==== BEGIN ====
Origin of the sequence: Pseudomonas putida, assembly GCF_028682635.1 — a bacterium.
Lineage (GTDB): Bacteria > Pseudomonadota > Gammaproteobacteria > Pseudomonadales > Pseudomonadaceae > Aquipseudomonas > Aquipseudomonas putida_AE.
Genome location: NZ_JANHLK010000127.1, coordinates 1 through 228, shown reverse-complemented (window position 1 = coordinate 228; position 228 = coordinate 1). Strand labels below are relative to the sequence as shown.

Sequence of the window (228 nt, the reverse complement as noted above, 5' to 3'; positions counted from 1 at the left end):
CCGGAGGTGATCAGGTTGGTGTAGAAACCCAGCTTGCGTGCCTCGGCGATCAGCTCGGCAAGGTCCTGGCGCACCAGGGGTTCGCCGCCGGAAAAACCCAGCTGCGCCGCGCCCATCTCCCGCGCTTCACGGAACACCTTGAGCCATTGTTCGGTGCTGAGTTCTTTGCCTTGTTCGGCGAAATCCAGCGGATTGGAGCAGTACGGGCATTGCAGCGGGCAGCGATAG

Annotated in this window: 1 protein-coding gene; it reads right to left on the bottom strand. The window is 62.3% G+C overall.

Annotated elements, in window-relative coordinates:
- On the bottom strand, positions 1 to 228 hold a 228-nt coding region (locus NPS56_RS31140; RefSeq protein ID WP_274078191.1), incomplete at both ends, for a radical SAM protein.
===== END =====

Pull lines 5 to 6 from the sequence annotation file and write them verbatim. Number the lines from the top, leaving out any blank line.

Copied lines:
CCGGAGGTGATCAGGTTGGTGTAGAAACCCAGCTTGCGTGCCTCGGCGATCAGCTCGGCAAGGTCCTGGCGCACCAGGGGTTCGCCGCCGGAAAAACCCAGCTGCGCCGCGCCCATCTCCCGCGCTTCACGGAACACCTTGAGCCATTGTTCGGTGCTGAGTTCTTTGCCTTGTTCGGCGAAATCCAGCGGATTGGAGCAGTACGGGCATTGCAGCGGGCAGCGATAG

Annotated in this window: 1 protein-coding gene; it reads right to left on the bottom strand. The window is 62.3% G+C overall.